The 1953 Anglia was a two-door sedan built by Ford in the U.K. and it featured a modern outside design and a comfortable interior even if the access was more difficult.
The Ford Dagenham factory was built on an island. It produced its own steel from raw materials with electricity and gas which Ford produced. It was the most complex car-factory in Europe. There, the American car-giant built the Anglia 100E. A car that looked into the future with a “heart” built in the past.
The Anglia 100E was a small, three-box, a sedan with rounded edges. It was the first model that featured a flush, straight bodywork. Gone was the era of flared, exposed, fenders with a tall and narrow engine compartment. The three horizontal chromed bars on the radiator's grille were considered a fashion item.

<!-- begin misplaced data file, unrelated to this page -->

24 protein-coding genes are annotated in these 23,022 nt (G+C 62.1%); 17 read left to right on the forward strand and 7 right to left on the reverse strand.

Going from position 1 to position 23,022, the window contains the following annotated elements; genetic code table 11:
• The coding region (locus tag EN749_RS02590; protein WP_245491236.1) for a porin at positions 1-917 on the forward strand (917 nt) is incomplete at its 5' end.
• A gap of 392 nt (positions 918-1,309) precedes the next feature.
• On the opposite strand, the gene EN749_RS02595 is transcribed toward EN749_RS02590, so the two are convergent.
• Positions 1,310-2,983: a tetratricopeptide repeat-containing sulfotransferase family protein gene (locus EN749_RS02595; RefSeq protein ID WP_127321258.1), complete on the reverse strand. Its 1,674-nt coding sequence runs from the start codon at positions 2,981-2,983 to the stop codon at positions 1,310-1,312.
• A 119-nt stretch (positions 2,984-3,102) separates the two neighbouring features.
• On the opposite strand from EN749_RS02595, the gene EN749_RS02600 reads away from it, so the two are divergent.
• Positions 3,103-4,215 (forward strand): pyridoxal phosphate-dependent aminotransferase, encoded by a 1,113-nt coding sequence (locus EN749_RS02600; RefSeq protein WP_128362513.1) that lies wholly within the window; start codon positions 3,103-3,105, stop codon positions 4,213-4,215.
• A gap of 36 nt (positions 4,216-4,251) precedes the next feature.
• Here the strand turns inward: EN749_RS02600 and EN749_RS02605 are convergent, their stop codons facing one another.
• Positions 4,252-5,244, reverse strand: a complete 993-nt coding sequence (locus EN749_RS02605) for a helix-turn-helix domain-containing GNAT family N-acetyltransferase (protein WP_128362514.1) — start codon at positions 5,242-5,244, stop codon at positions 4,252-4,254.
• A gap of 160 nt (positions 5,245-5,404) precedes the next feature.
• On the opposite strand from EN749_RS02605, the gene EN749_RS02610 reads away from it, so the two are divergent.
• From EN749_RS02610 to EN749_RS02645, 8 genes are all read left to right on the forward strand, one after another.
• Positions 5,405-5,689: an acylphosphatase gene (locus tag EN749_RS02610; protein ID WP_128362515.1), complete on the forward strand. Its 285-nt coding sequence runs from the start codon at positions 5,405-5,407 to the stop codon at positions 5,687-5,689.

Inside, the PVC-covered seats were reliable and dirt proof. For the driver's comfort, it featured a hydraulically clutch system. Thus, the car was easier to drive by women. A wide and deep parcel was installed in front of the front passenger. The access to the rear seats was by tilting the front seats. It offered enough room for three adult occupants.
Due to the front independent suspension, the Ford Anglia 100E was more comfortable than its predecessors or other cars on the market. The engine was fitted with side-valves, which made it somehow obsolete even for those times. It offered 36 hp, which was enough to move the 737 kg (1624 lbs) vehicle. The standard transmission was a 3-speed manual. There was an option for a semi-automatic gearbox, named Manumatic.